|01-03-2009 07:00 PM|
|onebadmerc||You are definitely right about the 3M blue tape not leaving a crisp line, I found out yesterday after painting. I have two rolls left and instead of wasting them I could use them when I primer parts or to paint my shed.|
|01-03-2009 06:18 PM|
|01-03-2009 05:45 PM|
|Kevin45||When it comes to tape, watch what you buy. Like everyone stated, the blue is housepainters tape, used for masking up baseboards, door trim, etc. Yellow is general masking tape and will leave a residue on a car. Advanced, AutoZone and those places sell the green auto painters tape, but it is a huge ripoff. The quantity is just about half of what you get at a jobbers for the same price or more. They put the tape on a larger diameter cardboard roll so the outside looks almost the same size|
|01-03-2009 10:34 AM|
|onebadmerc||The blue tape isn't very good, it was the first time I tried it, though it would probably be ok for masking for primer. I didn't leave it on very long, so I really can't say that it wouldn't peel up paint.|
|01-03-2009 10:22 AM|
I have to go back to an old saying Bell helmets used to have "If you have a $10 head, then buy a $10 helmet". Point is, why spend thousands of dollars on paint, reducer, and catalyst then skimp on masking tape, makes absolutely zero sense to me.
Yes you can use the blue house painters tape, if you don't want sharp crisp lines .
|01-03-2009 09:50 AM|
I have always been a engineering technology junkie....
many moons ago I worked with all the major tape manufacturers to change their bulk tape packaging from paper wrap to the "accordion" bulk shrink wrap and individual rolls shrink wrapped to better protect the tape edges (see pic)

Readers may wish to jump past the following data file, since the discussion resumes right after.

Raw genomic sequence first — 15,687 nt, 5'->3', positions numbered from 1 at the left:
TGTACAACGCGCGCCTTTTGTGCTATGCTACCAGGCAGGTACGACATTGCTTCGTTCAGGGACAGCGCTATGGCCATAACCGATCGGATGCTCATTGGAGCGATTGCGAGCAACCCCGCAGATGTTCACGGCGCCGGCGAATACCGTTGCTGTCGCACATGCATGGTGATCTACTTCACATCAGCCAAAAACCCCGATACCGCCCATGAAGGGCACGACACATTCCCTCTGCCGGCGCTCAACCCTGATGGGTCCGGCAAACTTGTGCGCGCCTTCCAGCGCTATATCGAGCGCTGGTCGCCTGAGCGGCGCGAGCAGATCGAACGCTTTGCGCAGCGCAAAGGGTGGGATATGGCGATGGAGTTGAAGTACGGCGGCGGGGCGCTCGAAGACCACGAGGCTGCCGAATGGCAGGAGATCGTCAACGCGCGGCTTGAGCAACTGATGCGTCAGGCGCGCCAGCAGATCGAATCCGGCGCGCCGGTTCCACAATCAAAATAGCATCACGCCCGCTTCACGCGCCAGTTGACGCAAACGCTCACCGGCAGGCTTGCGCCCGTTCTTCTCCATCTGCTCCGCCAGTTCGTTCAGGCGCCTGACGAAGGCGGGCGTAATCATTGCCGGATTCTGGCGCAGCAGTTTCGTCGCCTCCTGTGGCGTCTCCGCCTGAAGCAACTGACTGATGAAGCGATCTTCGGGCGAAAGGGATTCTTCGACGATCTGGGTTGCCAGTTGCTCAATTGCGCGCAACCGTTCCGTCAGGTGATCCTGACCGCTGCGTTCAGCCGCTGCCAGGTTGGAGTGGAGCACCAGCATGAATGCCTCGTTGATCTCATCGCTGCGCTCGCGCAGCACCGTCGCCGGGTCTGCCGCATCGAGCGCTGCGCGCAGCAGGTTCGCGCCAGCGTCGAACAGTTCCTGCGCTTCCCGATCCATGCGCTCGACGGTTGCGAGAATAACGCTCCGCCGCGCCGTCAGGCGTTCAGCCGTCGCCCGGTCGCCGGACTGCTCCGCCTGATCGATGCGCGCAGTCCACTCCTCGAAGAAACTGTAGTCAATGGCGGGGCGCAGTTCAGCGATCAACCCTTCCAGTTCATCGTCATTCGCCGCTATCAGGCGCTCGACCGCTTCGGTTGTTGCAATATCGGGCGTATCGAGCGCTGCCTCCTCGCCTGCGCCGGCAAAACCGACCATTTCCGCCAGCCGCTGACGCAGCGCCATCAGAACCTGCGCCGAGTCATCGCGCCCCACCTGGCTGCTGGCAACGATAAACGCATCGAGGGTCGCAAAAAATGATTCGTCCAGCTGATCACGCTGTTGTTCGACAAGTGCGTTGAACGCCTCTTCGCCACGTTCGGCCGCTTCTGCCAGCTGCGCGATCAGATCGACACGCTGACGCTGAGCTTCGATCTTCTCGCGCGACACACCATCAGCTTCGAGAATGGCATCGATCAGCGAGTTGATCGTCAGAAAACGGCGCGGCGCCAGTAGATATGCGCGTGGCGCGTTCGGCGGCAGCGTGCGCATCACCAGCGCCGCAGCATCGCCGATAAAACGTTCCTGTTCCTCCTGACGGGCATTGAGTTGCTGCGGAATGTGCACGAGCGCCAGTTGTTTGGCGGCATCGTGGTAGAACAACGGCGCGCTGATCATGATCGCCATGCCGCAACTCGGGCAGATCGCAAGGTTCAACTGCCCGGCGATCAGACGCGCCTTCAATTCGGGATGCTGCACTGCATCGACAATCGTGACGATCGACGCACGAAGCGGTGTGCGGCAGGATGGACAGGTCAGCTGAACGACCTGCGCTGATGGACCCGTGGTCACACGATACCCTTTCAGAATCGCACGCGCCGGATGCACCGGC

there is a amazing amount of production machinery engineering and product materials design/testing for the different masking tapes (like the listings in that 3M link as a example) to attain specific application results "consistently" with a basically "unstable" (temp and time) finished tape product....
too bad they have to be so secretive,,,it would make a great "How It's Made" segment....
|01-03-2009 09:49 AM|
I have some pretty firm ideas about tape.
First...like has been stated, the blue paper like tape at the Depot is for house painting, and I really warn you against using it on auto paint.
They make a blue "Fine Line" for auto work, as well as the green stuff, which is THE ONLY THING I WILL USE when it touches the paint. The tan 3M stuff is also my tape of choice, and I have learned over the years it is just NOT worth the risk to try and save a few pennies.
Just like ittook me years to finally figure out that using news paper as masking was hurting me more than helping because of the lint and various little holes. Now I buy good quality rolled masking paper, and I sprung for a taping machine that puts the tape on the paper as I pull it out. I thought it was a silly luxury, but it has saved me so many hours over the years.
ALWAYS check the date on the tape you buy!
Age and heat are the enemies of masking tape.